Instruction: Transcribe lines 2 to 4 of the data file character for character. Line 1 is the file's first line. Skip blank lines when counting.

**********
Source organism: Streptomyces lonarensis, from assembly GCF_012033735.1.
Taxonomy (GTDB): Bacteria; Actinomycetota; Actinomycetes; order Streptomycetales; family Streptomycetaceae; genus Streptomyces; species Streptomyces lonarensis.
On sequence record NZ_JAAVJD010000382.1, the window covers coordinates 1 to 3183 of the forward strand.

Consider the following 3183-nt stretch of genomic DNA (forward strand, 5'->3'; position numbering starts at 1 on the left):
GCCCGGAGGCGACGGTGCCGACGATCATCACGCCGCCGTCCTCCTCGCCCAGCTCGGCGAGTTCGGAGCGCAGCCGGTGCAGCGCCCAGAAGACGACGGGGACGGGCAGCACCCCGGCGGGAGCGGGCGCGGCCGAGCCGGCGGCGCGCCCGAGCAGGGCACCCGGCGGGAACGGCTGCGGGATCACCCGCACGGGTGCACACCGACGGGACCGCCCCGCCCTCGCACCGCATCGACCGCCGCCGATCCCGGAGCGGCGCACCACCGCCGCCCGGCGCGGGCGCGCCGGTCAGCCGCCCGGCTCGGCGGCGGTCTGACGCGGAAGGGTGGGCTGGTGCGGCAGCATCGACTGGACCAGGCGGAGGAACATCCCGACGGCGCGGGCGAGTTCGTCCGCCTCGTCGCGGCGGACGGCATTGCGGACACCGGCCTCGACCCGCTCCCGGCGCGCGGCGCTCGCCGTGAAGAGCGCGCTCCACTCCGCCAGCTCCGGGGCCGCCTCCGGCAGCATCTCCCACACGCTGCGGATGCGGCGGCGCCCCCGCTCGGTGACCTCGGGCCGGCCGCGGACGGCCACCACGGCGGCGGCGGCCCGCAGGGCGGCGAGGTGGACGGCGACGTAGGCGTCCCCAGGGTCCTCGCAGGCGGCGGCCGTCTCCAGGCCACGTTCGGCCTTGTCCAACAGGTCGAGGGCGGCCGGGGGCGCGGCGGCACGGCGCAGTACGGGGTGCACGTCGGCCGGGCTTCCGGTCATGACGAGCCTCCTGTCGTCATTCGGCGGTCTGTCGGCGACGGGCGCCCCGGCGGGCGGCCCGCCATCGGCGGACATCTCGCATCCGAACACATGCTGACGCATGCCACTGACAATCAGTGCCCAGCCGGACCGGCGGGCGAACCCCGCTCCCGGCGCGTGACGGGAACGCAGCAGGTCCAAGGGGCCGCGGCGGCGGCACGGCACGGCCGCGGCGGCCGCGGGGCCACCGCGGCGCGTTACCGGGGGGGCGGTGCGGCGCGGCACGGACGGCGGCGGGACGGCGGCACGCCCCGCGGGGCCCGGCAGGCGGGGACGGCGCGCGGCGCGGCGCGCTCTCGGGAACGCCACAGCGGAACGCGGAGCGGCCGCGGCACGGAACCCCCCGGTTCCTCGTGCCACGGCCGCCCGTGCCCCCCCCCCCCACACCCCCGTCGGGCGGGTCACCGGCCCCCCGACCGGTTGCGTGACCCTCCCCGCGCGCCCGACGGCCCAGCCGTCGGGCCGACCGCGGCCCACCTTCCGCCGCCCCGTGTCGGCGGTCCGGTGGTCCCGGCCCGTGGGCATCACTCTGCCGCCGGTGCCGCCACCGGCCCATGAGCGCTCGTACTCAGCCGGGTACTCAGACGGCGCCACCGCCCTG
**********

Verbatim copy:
Taxonomy (GTDB): Bacteria; Actinomycetota; Actinomycetes; order Streptomycetales; family Streptomycetaceae; genus Streptomyces; species Streptomyces lonarensis.
On sequence record NZ_JAAVJD010000382.1, the window covers coordinates 1 to 3183 of the forward strand.

Consider the following 3183-nt stretch of genomic DNA (forward strand, 5'->3'; position numbering starts at 1 on the left):